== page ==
It has been found that birth rates do tend to drop in times of economic uncertainty. There was a dramatic decline in fertility rates following the Great Depression in the 1930s, when, for the first time in U.S. history, women went from having an average of three children the previous decade to two.
In each year after the country’s last four recessions, general fertility rates — calculated as the number of women of child-bearing age per thousand who gave birth — dipped slightly. For example, in the year following the 1973-1975 recession, fertility rates dropped from 68.8 in 1973 to 65 in 1976, according to data from the National Center for Health Statistics, part of the Centers for Disease Control and Prevention. Similarly, following the 1980-1982 recession, the fertility rate fell from 68.4 in 1980 to 65.7 in 1983.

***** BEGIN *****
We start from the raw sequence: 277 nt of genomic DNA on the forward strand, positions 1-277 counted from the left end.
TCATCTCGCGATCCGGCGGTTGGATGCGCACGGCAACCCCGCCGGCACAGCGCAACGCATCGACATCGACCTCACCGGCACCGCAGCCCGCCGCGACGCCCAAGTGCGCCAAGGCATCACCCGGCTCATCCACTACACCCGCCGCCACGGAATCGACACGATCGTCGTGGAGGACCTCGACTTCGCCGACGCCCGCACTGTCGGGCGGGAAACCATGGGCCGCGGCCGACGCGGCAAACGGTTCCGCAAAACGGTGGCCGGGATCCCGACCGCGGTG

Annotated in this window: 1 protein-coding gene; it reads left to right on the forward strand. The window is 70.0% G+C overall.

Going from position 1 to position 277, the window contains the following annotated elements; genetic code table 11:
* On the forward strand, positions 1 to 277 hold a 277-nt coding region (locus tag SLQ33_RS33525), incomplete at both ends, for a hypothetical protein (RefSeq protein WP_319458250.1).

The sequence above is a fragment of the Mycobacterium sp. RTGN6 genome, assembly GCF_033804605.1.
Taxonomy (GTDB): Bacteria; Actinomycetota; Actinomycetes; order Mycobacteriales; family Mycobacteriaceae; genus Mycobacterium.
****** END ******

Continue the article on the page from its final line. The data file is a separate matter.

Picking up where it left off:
MSN reports that some OB’s are reporting a decrease in newly pregnant patients and an increase in requests for birth control, with many patients telling their doctors that now is not the right time to start a family.
Dr. Randy Fink, a gynecologist in Miami, says he is also seeing a “drastic increase” in the number of women now asking about birth control. “I’m hearing several times a day that ‘now isn’t the right time,’ or even outright ‘we can’t afford to have a baby now,’” says Fink.
Regardless of when you have them there is no doubt that kids are expensive.
According to “Expenditures on Children by Families,” an annual report put out by the U.S. Department of Agriculture, a middle-class family making more than $77,100 will spend nearly $300,000 raising a child from birth to age 17 — and that doesn’t even take into account college tuition or inflation.
What do you think?